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Peroneal electrical transcutaneous neuromodulation is found safe and effective in OAB

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"The results of this study demonstrate that peroneal eTNM using the URIS neuromodulation system is safe, well tolerated, and effective, with over 85% of patients experiencing clinically significant improvement in most bothersome OAB symptoms," says Jan Krhut, PhD.

Peroneal electrical transcutaneous neuromodulation (peroneal eTNM) led to lower incidence of treatment-related adverse events and a better benefit-risk profile compared with the standard solifenacin (Vesicare) in the treatment of female patients with treatment-naïve overactive bladder (OAB), according to data presented in the Journal of Urology.1

Patients were randomized 2:1 to 12 weeks of treatment with either daily peroneal eTNM (n=47) or solifenacin 5 mg orally once daily (n=25).

Patients were randomized 2:1 to 12 weeks of treatment with either daily peroneal eTNM (n=47) or solifenacin 5 mg orally once daily (n=25).

"The results of this study demonstrate that peroneal eTNM using the URIS neuromodulation system is safe, well tolerated, and effective, with over 85% of patients experiencing clinically significant improvement in most bothersome OAB symptoms. Importantly, peroneal eTNM is associated with significantly lower incidence of treatment-related adverse events compared to solifenacin. The results of this clinical trial have demonstrated that URIS neuromodulation system could provide an important new non-invasive modality to oral treatment for patients suffering with OAB,” said lead investigator of the URIS trial, Jan Krhut, PhD, in a news release on the findings.2 Krhut is a professor of urology at University of Ostrava.

The international, prospective URIS trial enrolled 77 female patients with treatment-naïve OAB, of which 71 completed the study. Patients were randomized 2:1 to 12 weeks of treatment with either daily peroneal eTNM (n=47) or solifenacin 5 mg orally once daily (n=25). The primary end point was safety.

In the peroneal eTNM cohort, 25/51 patients (49%) reported 43 adverse events (AEs), compared with the solifenacin cohort, of which 18/25 patients (72%) reported 34 AEs (P = .058). Among all patients, the peroneal eTNM cohort also had 6/51 (12%) patients report 10 treatment-related adverse events (TRAEs), compared with the solifenacin cohort which had 12/25 (48%) report 15 TRAEs (P < .001).

Both treatments also led to clinically meaningful improvements in efficacy measures in a post hoc analysis, which included symptom scores for voiding frequency, Patient Perception of Intensity of Urgency Scale (PPIUS) grade 3+4 episodes, nocturia episodes, voided volume/micturition, level of urgency, and OAB-V8 total score. At 12 weeks, 87% of patients in the peroneal eTNM group had at least a 50% reduction in the number of PPIUS grade 3+4 urgency episodes compared with their baseline, vs 75% in the solifenacin group (P = .195) The 87% responder rate observed in the peroneal eTNM group is the highest to be reported in OAB clinical literature.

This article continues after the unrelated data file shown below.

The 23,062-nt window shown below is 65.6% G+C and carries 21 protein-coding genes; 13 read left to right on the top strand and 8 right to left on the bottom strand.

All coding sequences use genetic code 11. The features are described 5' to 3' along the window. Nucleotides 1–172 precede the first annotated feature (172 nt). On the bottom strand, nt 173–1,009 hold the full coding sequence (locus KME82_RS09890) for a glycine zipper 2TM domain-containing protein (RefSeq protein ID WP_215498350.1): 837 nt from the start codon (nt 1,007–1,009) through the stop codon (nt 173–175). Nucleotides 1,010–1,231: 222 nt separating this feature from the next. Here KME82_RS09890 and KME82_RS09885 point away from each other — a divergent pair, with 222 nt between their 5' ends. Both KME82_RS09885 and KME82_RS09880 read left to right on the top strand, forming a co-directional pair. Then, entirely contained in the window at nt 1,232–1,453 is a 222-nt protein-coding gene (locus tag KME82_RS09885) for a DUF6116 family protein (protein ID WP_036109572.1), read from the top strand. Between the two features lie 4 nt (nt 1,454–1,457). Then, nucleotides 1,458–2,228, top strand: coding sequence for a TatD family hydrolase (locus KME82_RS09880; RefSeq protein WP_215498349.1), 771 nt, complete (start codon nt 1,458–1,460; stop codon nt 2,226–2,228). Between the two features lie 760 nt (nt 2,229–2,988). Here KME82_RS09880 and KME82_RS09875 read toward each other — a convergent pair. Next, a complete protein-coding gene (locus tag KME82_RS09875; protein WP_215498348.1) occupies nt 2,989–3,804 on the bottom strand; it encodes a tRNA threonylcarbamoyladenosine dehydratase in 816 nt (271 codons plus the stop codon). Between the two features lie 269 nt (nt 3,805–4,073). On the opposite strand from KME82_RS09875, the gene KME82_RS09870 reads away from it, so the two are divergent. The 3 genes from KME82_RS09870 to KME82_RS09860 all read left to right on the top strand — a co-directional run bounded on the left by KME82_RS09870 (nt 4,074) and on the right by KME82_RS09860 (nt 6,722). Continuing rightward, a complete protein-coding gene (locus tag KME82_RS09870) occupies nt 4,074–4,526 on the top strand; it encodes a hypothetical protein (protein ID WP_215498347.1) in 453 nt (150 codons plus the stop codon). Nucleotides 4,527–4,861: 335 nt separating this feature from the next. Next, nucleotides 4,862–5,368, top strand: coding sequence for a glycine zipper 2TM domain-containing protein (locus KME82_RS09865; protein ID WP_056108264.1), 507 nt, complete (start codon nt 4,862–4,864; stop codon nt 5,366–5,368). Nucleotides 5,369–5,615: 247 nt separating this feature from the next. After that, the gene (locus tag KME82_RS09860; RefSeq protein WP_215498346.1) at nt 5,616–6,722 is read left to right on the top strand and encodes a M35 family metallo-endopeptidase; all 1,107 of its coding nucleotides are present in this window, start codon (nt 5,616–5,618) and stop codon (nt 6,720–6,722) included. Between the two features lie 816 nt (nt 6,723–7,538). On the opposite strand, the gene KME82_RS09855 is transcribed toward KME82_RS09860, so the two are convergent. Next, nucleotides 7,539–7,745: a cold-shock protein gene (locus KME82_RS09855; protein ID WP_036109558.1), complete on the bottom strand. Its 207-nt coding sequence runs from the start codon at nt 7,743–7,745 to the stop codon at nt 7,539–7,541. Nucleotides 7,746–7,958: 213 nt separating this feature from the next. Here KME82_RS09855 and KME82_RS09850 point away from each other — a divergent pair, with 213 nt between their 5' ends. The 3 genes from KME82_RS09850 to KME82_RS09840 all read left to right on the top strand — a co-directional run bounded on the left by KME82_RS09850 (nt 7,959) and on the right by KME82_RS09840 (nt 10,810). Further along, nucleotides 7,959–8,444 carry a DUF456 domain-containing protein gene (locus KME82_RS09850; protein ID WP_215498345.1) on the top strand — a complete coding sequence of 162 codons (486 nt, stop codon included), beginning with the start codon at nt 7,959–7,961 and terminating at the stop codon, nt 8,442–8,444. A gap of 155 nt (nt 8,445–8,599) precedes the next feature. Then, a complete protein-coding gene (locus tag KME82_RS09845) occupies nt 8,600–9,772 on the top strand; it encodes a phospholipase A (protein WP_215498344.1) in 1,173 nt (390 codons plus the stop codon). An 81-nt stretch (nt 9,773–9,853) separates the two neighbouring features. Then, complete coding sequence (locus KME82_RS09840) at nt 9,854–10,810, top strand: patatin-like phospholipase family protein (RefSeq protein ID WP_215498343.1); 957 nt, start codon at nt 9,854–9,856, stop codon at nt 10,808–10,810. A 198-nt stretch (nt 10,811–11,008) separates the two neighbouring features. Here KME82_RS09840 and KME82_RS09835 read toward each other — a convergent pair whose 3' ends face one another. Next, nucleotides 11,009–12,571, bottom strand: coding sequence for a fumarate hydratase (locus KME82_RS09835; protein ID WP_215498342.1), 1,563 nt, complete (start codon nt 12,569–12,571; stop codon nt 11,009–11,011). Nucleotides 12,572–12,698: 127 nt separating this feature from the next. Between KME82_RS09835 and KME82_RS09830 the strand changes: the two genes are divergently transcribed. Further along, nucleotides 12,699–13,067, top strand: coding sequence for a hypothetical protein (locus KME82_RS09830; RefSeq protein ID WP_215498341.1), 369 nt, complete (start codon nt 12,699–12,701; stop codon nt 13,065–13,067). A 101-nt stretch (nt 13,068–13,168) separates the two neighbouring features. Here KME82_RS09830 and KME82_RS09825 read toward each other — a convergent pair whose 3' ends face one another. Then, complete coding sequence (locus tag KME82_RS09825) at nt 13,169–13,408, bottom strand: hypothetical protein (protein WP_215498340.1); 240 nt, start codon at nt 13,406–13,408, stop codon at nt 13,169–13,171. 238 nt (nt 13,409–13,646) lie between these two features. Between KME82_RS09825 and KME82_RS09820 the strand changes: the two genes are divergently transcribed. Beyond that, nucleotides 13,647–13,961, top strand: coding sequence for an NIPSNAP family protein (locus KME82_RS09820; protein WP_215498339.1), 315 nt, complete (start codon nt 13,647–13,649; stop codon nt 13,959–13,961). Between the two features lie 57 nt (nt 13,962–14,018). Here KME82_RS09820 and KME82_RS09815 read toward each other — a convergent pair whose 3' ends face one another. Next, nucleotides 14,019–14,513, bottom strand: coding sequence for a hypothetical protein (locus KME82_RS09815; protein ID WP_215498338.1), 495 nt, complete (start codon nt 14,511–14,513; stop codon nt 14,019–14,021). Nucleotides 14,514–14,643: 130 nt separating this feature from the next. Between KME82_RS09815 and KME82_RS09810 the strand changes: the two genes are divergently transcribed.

The proportion of patients reporting no PPIUS grade 3+4 urgency episodes at the end-of-treatment visit was greater in the peroneal eTNM group (38%) compared with the solifenacin group (25%). Further, 65% of patients in the peroneal eTNM cohort had a 100% reduction in their urge urinary incontinence episodes, compared with 56% in the solifenacin cohort.

Investigators also used scores from the European Quality of Life-5 Dimensions questionnaire(EQ-5D-5L) and the European Quality of Life 5 Dimensions visual analog scale (EQ-5D VAS) to assess quality of life. Results from both indexes showed an improvement in the median value from baseline visit to end of treatment visit in the peroneal eTNM arm compared with the solifenacin group, which experienced no change over time.

Chief Medical Officer of Stimvia, Roman V. Dvorak, MD, PhD, concluded in the news release,“Over hundreds of millions worldwide suffer from OAB symptoms, and more than 80% of patients cannot find relief due to [adverse events] or low effectiveness of oral pharmacotherapy. URIS neuromodulation system is safe and effective for overactive bladder treatment, associated with a considerably better benefit-risk profile over oral pharmacotherapy, and significantly positive impact on patient´s quality of life.”

References

1. Krhut J, Rejchrt M, Slovak M, Dvorak RV, Peter L, Blok BFM, Zvara P. Prospective, randomized, multicenter trial of peroneal electrical transcutaneous neuromodulation vs solifenacin in treatment-naïve patients with overactive bladder. J Urol. 2023;209(4):734-741. doi:10.1097/JU.0000000000003141.

2. STIMVIA announces promising results from clinical study regarding overactive bladder. News release. STIMVIA. Published online March 21, 2023. Accessed March 21, 2023. https://www.multivu.com/players/uk/9149851-stimvia-announces-results-clinical-study-overactive-bladder/

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